Creating a Mutually Beneficial Relationship between Innovators and Institutions05.07.15
Medical and administrative know-how and inventions are positively impacting patient care, patient costs and hospital revenue. Yet almost all of the formalized programs to transfer technology to patient bedsides are within major university-affiliated medical centers and not at the thousands of community hospitals nationwide.
In addition to this knowledge and know-how, clinicians and other researchers working in hospitals are creating ideas for new therapies and drugs, technologies (apps, processes, devices, etc. ) and cost-effective care models, often in response to the value-based care models that are part of healthcare reform. Incorporating a basic structure of a commercialization program that is similar to existing models in the academic/university setting could help identify and evaluate the know-how and ideas of the researchers and their staff and provide assistance in such areas as product design and development, intellectual property protections, which could ultimately lead to commercialization (licensing, start-up or spin-off development), funding (including sponsored research agreements) and corporate partnering to translate a hospital’s know-how and innovations into clinical use.
As more hospitals look for additional sources of revenue, they should look within the walls of their facilities and consider tapping into the many innovations taking place amongst their physicians, clinicians and other researchers. In order to get started, the institution must first create a win-win situation, where the inventor and the institution feel there is ultimately a return. Both the inventor and the institution must feel content, secure, collaborative and mutually willing to bring the invention to the market. Establishing this trust relies on effective communication and education.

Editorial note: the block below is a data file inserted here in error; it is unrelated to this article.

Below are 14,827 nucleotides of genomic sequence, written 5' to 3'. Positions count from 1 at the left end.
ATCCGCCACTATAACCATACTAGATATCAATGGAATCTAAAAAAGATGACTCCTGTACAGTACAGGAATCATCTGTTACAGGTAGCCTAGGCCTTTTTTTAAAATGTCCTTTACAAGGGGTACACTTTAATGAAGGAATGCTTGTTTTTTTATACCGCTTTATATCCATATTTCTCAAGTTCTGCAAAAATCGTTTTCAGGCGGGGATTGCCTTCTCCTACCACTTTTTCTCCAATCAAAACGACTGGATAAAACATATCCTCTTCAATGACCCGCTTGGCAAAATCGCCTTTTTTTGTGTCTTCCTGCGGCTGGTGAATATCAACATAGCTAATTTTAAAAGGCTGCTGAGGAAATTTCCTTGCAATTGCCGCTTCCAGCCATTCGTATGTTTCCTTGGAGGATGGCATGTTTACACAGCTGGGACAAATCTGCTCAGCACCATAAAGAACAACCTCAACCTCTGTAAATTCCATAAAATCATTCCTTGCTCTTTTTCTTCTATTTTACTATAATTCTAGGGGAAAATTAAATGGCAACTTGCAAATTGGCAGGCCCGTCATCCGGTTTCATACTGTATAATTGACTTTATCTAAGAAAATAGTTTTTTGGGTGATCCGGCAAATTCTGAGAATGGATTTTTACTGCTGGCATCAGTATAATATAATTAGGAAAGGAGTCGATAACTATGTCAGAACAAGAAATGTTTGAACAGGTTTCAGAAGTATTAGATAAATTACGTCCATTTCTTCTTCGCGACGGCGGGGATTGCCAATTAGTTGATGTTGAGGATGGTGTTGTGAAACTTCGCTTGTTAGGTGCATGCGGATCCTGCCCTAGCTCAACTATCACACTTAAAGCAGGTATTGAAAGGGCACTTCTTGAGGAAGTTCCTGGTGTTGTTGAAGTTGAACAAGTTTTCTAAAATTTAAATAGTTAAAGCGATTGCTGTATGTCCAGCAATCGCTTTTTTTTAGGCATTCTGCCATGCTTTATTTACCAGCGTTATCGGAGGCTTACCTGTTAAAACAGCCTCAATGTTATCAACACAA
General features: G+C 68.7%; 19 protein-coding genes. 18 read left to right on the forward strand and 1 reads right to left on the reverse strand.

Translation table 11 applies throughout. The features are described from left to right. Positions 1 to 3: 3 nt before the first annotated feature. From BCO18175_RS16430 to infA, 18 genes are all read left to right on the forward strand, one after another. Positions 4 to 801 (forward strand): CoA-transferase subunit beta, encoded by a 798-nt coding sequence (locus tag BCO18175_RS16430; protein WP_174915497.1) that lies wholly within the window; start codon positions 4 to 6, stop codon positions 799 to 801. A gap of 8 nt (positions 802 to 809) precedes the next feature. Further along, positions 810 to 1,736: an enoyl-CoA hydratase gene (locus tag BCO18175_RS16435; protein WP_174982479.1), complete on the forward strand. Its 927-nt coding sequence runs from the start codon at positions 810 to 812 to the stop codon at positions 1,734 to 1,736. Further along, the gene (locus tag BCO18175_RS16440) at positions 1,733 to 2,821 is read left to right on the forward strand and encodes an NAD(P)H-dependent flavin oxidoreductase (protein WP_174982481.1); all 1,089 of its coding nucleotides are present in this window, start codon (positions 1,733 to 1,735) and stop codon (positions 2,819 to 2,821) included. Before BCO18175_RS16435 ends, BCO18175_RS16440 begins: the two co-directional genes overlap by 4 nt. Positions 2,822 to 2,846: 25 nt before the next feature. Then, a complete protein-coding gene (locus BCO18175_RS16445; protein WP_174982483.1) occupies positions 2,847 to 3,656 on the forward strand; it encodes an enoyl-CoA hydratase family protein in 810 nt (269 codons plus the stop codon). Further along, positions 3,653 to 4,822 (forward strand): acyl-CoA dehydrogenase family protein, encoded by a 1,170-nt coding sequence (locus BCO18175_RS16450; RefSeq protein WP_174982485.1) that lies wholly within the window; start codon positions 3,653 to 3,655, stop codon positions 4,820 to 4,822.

A first step any institution should take toward harvesting intellectual property is to establish a mechanism to initiate the dialogue between the institution and the innovator. Something as simple as a webpage can both educate the community-at-large regarding the types of inventions with commercial viability and explain the internal pathway for a particular invention’s protection and possible commercialization. This information must be conveyed in a simple, engaging format, and possibly include details regarding patent protection, keeping in mind that patent protection and commercialization are not mutually exclusive. This endeavor can include details regarding a patent program would guides the internal processes and specific decision-making milestones. Every institution will have its unique internal procedures and policies to initiate a constructive dialogue, but once the conversation begins, the certain established processes can both educate the intended audience and reap significant rewards.
There are many additional protocols and relationships that must be considered as organizations develop a technology commercialization initiative. In our experience, though, creating a clear communication pathway between innovator and institution is paramount to the success of any technology commercialization endeavor.